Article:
A second major development came at the end of the Intensive. Struggling with how to create a platform to support its ambition, the Team’s technology experts urged MAPP not to invest in creating a platform from scratch. Instead, it could integrate different online functionalities by using several existing platforms, including Facebook, YouTube and others, pulling MAPP’s material on each site into its own unique online presence (akin to the technique known as “life-streaming”). By embedding these existing tools into its own website, MAPP could brand itself in new and powerful ways.

By the end of the Intensive, the Team had turned its research into a set of goals and principal strategies, a detailed user profile, and a system of organized incentives and engagement steps that MAPP would facilitate for its new patrons.

Shifts in Assumptions

This work led to significant exploration of the hypotheses MAPP had going into the Lab. MAPP had come into the Lab process to explore how best to build public engagement in the process of developing artistic work. It knew it had to build a broader base of support. Because of its mission and history, MAPP started the Lab with a conception that put artists at the forefront of the project, driving patrons to engage with the artists’ individual creative processes. In a seemingly subtle, yet actually significant shift, the Team realized the organization itself needed to be a the center of the project, leading efforts “to bring a diverse community eager to share and support MAPP’s curatorial vision and the artistic works that bring it to life.”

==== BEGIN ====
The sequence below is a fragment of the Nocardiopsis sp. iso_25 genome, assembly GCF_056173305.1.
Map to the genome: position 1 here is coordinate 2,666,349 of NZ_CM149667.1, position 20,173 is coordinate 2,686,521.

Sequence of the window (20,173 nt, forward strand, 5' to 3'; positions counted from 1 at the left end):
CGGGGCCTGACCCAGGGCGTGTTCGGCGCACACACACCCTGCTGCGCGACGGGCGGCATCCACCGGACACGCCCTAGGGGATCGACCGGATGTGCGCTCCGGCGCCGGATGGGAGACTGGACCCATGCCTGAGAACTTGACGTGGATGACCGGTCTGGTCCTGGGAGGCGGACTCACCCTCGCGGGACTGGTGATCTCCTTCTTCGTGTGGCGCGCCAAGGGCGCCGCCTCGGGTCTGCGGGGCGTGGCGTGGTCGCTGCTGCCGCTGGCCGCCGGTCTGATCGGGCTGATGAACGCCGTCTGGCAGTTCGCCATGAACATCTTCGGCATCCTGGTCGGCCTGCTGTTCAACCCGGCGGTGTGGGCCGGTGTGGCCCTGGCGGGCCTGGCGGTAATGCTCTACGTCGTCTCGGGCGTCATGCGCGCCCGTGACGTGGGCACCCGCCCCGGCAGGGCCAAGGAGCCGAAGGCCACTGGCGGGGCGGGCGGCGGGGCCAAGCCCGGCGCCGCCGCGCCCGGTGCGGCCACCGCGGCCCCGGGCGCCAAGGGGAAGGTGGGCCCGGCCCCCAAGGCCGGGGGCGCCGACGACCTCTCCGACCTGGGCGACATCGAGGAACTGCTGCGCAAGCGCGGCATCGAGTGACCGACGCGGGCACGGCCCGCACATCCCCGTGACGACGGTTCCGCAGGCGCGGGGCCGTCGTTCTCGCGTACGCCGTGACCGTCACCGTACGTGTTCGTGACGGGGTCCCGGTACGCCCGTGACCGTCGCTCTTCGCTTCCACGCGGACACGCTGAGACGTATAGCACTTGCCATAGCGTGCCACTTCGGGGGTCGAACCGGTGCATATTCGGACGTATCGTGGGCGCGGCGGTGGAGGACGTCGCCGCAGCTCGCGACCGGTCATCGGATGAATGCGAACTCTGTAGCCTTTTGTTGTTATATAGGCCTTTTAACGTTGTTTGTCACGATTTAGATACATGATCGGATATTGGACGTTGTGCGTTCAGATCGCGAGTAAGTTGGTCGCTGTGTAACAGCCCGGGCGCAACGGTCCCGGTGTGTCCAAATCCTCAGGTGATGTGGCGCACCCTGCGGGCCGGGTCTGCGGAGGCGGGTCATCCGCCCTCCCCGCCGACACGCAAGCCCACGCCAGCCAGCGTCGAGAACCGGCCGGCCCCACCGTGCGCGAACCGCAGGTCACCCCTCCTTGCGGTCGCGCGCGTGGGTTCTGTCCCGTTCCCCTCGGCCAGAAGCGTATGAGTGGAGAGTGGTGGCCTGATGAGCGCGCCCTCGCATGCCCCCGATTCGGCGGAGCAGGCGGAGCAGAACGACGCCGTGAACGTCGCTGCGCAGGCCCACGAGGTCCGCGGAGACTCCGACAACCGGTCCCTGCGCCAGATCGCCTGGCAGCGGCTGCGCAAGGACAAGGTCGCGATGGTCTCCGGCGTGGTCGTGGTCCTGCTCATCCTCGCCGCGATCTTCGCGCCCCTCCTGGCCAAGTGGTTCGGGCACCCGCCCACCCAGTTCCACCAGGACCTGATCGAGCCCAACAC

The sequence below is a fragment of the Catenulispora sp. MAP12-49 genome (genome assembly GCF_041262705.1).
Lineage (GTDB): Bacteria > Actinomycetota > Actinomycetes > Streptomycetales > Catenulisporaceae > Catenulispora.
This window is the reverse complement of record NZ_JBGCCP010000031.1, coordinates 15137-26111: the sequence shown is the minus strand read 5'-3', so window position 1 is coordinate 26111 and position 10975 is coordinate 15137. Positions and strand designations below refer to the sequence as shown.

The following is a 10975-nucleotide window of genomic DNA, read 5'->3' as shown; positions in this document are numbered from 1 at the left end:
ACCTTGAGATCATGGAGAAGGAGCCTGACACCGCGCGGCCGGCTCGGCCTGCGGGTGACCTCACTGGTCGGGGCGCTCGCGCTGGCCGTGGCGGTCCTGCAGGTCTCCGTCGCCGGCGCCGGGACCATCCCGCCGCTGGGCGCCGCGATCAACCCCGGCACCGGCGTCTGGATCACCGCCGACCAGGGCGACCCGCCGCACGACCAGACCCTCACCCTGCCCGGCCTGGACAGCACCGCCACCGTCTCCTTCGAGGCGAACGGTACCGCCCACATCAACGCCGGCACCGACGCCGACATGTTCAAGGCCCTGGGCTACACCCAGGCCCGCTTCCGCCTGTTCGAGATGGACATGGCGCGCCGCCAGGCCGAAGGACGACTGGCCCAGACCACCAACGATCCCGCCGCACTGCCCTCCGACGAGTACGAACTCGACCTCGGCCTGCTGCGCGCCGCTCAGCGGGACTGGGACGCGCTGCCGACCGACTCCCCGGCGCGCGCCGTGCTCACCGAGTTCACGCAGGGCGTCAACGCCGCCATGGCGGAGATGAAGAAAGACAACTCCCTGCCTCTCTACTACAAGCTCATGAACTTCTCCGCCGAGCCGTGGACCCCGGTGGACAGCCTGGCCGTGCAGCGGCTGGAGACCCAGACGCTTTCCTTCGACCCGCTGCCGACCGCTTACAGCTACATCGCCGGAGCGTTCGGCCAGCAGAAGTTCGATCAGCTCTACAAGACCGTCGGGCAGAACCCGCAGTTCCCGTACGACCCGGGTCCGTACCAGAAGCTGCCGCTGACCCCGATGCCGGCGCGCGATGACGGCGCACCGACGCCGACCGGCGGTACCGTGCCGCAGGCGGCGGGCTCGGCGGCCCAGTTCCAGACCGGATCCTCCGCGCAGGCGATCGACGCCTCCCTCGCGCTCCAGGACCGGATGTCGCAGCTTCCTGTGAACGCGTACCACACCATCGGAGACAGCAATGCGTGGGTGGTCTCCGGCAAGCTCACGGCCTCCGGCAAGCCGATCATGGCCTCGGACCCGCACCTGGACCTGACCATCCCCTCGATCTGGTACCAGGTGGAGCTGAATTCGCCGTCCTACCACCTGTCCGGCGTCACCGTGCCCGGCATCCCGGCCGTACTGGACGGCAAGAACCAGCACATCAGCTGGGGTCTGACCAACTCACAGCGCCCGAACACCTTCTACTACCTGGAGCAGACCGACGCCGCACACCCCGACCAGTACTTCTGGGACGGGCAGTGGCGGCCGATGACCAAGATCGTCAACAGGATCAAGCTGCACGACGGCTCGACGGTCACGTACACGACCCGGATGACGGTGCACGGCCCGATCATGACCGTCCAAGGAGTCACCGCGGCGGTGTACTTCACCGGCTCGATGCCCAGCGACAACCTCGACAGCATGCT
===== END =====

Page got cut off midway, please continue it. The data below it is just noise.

The experience affirmed MAPP’s early, but not-fully-tested, instincts that while the ultimate product was important, it was one more step in the engagement continuum. MAPP had long sensed and even lamented the detrimental effects of the country’s tendency to “commodify art.” One Team member said, “We came to a deeper understanding of how staying true to [our] mission requires us to nurture an educated public who values artists as creative thought leaders in our society.”